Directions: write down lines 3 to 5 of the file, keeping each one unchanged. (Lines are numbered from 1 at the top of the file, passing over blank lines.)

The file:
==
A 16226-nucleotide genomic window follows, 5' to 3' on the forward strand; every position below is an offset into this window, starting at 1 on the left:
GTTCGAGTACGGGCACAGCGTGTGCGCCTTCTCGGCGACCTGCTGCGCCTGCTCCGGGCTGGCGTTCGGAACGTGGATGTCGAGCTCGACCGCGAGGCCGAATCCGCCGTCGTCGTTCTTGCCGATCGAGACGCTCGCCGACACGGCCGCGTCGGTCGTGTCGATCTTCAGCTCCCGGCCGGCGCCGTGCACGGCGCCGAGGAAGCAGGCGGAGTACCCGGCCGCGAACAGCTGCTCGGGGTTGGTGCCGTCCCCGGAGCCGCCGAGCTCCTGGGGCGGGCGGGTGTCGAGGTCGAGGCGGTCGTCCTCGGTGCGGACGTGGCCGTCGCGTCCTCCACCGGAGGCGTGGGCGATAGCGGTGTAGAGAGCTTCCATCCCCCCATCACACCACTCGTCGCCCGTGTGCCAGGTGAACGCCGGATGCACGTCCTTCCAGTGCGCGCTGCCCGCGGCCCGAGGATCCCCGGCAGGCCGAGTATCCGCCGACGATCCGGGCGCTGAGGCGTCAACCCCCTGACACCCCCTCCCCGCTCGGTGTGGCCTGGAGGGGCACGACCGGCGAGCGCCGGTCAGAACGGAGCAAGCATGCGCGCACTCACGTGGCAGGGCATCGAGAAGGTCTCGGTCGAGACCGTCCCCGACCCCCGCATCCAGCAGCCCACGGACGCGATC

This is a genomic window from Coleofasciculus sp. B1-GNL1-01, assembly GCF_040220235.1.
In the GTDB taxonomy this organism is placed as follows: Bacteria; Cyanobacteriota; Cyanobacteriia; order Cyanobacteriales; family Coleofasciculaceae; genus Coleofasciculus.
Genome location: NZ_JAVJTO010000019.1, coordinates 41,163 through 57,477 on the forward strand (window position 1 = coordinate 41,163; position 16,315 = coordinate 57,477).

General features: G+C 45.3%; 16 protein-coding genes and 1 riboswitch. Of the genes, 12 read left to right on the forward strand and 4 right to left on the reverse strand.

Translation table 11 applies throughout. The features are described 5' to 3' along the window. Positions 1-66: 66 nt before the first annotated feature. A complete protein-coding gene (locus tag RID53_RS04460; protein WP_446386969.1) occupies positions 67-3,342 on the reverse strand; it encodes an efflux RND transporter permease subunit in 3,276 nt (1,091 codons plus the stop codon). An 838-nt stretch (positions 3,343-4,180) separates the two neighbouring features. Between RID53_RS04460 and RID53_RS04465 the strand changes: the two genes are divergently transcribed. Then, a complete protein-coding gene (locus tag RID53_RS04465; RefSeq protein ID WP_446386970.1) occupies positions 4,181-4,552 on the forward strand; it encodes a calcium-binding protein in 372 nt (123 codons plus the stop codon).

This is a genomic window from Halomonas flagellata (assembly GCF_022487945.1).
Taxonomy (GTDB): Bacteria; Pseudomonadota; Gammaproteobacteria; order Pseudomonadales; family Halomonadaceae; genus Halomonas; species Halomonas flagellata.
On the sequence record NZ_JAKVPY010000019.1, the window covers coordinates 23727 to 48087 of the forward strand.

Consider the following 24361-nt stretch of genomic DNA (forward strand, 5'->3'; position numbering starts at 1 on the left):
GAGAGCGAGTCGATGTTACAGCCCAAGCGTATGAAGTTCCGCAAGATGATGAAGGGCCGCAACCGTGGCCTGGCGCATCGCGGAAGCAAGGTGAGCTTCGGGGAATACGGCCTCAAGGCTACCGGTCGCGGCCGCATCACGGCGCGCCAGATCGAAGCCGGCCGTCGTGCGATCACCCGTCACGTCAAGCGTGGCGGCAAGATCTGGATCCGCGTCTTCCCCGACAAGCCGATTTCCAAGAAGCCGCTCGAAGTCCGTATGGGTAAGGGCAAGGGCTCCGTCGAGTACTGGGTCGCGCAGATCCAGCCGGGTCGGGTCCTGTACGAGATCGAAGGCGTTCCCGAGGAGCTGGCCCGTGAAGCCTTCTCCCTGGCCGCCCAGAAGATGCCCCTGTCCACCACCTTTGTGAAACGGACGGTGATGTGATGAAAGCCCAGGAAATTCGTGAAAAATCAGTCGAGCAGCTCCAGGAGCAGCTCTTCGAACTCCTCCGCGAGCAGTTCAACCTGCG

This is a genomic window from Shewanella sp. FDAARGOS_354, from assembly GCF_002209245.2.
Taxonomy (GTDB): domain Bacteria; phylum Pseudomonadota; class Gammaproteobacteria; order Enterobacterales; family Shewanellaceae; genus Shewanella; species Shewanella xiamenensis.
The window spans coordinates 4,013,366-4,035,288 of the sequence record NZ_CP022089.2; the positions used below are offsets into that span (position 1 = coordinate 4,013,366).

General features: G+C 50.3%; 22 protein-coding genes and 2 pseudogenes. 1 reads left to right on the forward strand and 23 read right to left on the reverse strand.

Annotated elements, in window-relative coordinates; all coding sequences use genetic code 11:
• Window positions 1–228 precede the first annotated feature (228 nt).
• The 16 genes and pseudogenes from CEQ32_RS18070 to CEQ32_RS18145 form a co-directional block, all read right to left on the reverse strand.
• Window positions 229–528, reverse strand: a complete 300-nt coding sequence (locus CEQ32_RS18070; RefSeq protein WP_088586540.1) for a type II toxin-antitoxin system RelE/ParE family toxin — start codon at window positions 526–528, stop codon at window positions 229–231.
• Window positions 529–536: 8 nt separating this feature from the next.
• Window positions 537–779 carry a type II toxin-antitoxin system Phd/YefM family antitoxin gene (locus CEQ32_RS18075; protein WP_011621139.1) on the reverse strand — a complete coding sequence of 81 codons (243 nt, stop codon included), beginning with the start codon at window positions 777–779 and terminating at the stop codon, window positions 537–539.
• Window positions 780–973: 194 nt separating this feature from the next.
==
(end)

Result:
This is a genomic window from Coleofasciculus sp. B1-GNL1-01, assembly GCF_040220235.1.
In the GTDB taxonomy this organism is placed as follows: Bacteria; Cyanobacteriota; Cyanobacteriia; order Cyanobacteriales; family Coleofasciculaceae; genus Coleofasciculus.
Genome location: NZ_JAVJTO010000019.1, coordinates 41,163 through 57,477 on the forward strand (window position 1 = coordinate 41,163; position 16,315 = coordinate 57,477).